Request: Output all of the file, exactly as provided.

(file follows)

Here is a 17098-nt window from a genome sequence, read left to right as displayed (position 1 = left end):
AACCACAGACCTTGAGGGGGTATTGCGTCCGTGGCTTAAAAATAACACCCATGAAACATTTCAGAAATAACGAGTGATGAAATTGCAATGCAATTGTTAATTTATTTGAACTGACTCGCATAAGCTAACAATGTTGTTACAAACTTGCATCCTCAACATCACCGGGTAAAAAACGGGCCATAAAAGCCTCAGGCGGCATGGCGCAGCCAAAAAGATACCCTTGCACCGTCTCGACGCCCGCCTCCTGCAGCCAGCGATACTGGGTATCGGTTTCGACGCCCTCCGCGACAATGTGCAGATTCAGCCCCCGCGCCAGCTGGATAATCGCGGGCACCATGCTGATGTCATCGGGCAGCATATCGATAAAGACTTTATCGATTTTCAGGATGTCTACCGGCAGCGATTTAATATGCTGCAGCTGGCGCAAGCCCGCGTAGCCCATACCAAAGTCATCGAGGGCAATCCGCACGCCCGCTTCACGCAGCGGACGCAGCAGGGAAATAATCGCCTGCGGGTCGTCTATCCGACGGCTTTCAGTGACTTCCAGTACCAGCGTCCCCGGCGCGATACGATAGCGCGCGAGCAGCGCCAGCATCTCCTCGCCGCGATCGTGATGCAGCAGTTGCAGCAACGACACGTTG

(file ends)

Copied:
Here is a 17098-nt window from a genome sequence, read left to right as displayed (position 1 = left end):
AACCACAGACCTTGAGGGGGTATTGCGTCCGTGGCTTAAAAATAACACCCATGAAACATTTCAGAAATAACGAGTGATGAAATTGCAATGCAATTGTTAATTTATTTGAACTGACTCGCATAAGCTAACAATGTTGTTACAAACTTGCATCCTCAACATCACCGGGTAAAAAACGGGCCATAAAAGCCTCAGGCGGCATGGCGCAGCCAAAAAGATACCCTTGCACCGTCTCGACGCCCGCCTCCTGCAGCCAGCGATACTGGGTATCGGTTTCGACGCCCTCCGCGACAATGTGCAGATTCAGCCCCCGCGCCAGCTGGATAATCGCGGGCACCATGCTGATGTCATCGGGCAGCATATCGATAAAGACTTTATCGATTTTCAGGATGTCTACCGGCAGCGATTTAATATGCTGCAGCTGGCGCAAGCCCGCGTAGCCCATACCAAAGTCATCGAGGGCAATCCGCACGCCCGCTTCACGCAGCGGACGCAGCAGGGAAATAATCGCCTGCGGGTCGTCTATCCGACGGCTTTCAGTGACTTCCAGTACCAGCGTCCCCGGCGCGATACGATAGCGCGCGAGCAGCGCCAGCATCTCCTCGCCGCGATCGTGATGCAGCAGTTGCAGCAACGACACGTTG